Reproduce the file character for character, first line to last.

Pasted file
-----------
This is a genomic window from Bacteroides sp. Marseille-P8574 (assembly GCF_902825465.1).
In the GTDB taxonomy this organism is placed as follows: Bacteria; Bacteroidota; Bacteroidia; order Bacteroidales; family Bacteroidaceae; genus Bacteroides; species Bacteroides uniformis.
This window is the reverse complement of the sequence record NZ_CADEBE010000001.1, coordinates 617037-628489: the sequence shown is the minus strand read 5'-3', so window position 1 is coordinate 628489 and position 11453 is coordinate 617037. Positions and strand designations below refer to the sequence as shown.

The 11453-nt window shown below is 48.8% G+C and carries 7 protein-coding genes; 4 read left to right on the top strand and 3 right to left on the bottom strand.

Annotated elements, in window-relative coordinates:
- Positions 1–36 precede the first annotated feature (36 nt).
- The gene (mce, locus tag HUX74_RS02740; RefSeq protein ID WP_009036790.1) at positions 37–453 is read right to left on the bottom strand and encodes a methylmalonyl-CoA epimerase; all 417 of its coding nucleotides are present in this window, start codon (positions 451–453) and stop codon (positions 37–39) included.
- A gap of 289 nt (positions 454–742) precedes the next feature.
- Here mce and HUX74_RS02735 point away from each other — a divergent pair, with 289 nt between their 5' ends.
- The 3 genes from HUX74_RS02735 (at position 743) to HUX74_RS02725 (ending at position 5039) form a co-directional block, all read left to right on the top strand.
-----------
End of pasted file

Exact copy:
This is a genomic window from Bacteroides sp. Marseille-P8574 (assembly GCF_902825465.1).
In the GTDB taxonomy this organism is placed as follows: Bacteria; Bacteroidota; Bacteroidia; order Bacteroidales; family Bacteroidaceae; genus Bacteroides; species Bacteroides uniformis.
This window is the reverse complement of the sequence record NZ_CADEBE010000001.1, coordinates 617037-628489: the sequence shown is the minus strand read 5'-3', so window position 1 is coordinate 628489 and position 11453 is coordinate 617037. Positions and strand designations below refer to the sequence as shown.

The 11453-nt window shown below is 48.8% G+C and carries 7 protein-coding genes; 4 read left to right on the top strand and 3 right to left on the bottom strand.

Annotated elements, in window-relative coordinates:
- Positions 1–36 precede the first annotated feature (36 nt).
- The gene (mce, locus tag HUX74_RS02740; RefSeq protein ID WP_009036790.1) at positions 37–453 is read right to left on the bottom strand and encodes a methylmalonyl-CoA epimerase; all 417 of its coding nucleotides are present in this window, start codon (positions 451–453) and stop codon (positions 37–39) included.
- A gap of 289 nt (positions 454–742) precedes the next feature.
- Here mce and HUX74_RS02735 point away from each other — a divergent pair, with 289 nt between their 5' ends.
- The 3 genes from HUX74_RS02735 (at position 743) to HUX74_RS02725 (ending at position 5039) form a co-directional block, all read left to right on the top strand.